WASHINGTON — The House of Representatives on Tuesday urged the Bush administration to proceed with a $4 billion sale of F-16s to Taiwan despite concerns that the deal could antagonize China.
"The reality is that any major U.S. sale at any time will be vehemently objected to by the Chinese communist regime," said Rep. Ileana Ros-Lehtinen, R-Fla. "Should that affect our commitment to stability in the Taiwan Strait?"
The nonbinding resolution, approved on a voice vote with little discussion, underscores the U.S. commitment to help Taiwan defend itself under the 1979 Taiwan Relations Act.
Taiwan's parliament has allocated a $488 million down payment toward 66 F-16 C/D fighters. F-16 production is expected to end early in the next decade, but the fighter jet's maker, Lockheed Martin Aeronautics Co., hopes to extend the line a few years longer with foreign sales.
The Bush administration balked at proceeding with the sale after Taiwan made overtures toward joining the United Nations, which China interprets as a hostile move by the island to reassert its independence from the mainland. Administration officials are fearful that Taiwan's independence movement could provoke an invasion from China.
"The Bush administration needs another crisis like it needs a hole in the head," said Michael Swaine, a senior associate at the Carnegie Endowment for International Peace. "It wants to avoid having this issue disintegrate into a confrontation with the Chinese."
Supporters of the sale point out that the $488 million commitment to begin buying the warplanes will expire Oct. 31 unless the Bush administration provides data on price and availability. The Taiwanese Defense Administration has budgeted another $764 million as a further installment on the purchase.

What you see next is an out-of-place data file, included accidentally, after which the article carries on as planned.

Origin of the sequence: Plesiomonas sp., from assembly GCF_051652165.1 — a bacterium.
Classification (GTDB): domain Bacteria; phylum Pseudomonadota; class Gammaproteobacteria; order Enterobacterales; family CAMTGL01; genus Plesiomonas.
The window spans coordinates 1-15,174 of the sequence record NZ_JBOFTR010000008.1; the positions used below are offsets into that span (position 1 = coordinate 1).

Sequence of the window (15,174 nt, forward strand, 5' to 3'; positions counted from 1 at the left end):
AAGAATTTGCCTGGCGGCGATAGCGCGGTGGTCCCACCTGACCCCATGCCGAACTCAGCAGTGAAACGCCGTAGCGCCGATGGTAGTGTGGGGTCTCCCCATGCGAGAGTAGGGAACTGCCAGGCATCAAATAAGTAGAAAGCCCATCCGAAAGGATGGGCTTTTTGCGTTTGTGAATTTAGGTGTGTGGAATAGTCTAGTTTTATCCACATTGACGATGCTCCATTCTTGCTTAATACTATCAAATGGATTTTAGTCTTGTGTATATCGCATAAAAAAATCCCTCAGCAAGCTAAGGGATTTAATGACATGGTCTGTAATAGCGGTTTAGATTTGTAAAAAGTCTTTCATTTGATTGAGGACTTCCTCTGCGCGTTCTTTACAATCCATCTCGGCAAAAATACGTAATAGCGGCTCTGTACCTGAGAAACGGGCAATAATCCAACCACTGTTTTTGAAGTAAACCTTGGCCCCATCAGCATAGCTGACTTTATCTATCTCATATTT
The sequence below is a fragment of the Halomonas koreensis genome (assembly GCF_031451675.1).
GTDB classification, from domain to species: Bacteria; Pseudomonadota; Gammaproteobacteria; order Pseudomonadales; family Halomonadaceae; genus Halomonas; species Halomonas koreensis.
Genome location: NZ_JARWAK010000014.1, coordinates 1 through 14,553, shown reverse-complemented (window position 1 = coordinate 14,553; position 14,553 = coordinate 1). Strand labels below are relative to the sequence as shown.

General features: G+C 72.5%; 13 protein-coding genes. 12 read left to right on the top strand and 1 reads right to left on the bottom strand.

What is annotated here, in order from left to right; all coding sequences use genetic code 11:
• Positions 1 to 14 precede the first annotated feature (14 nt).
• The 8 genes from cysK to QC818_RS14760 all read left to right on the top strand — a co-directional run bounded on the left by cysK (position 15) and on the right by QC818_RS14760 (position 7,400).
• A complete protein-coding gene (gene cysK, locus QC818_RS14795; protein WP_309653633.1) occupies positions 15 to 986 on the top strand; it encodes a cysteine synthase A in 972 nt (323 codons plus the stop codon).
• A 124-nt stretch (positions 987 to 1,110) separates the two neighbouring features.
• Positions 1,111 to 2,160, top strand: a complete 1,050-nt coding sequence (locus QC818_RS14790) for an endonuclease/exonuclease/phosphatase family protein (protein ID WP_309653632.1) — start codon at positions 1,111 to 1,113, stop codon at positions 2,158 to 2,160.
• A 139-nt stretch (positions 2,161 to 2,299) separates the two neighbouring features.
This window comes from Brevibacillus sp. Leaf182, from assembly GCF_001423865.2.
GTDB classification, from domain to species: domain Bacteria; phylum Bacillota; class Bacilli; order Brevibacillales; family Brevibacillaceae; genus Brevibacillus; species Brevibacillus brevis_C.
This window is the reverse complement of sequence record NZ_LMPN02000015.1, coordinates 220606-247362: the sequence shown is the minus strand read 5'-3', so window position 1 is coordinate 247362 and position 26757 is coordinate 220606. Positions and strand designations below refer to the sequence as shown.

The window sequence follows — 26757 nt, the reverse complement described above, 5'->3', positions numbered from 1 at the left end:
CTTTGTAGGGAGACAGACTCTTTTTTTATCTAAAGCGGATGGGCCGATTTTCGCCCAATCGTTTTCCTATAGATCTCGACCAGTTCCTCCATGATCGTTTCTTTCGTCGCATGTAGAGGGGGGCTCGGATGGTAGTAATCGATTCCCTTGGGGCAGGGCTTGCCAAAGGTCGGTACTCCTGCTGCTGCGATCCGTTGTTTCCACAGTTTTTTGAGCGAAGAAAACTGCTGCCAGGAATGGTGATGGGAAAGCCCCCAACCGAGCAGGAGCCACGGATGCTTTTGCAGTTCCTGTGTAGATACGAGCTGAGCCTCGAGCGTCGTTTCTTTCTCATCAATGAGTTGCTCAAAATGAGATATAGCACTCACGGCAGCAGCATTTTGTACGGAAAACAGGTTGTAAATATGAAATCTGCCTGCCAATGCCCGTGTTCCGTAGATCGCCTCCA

Taiwan has 150 older-model F-16s and wants the newer versions to replace aging F-5s. At least 17 F-5s have crashed over the past 10 years.
Ros-Lehtinen, the senior Republican on the House Foreign Affairs Committee and chief sponsor of the resolution, said "Taiwan's air force is literally falling from the sky" while China, emerging as the powerhouse of the Western Pacific, continues to upgrade its air force and navy.
The resolution reflected continuing strong support among conservative Republicans for Taiwan's government, which was established after the communist takeover of mainland China in 1949. The United States re-established diplomatic relations with China in the 1970s and no longer recognizes Taiwan as an independent state.
"The sale of any sophisticated weapon system to Taiwan raises delicate political concerns because China hates them," said Loren Thompson, a military expert with the Lexington Institute in Arlington, Va. "The counter-argument is that without advanced planes like the F-16, Taiwan could not defend itself against a Chinese invasion."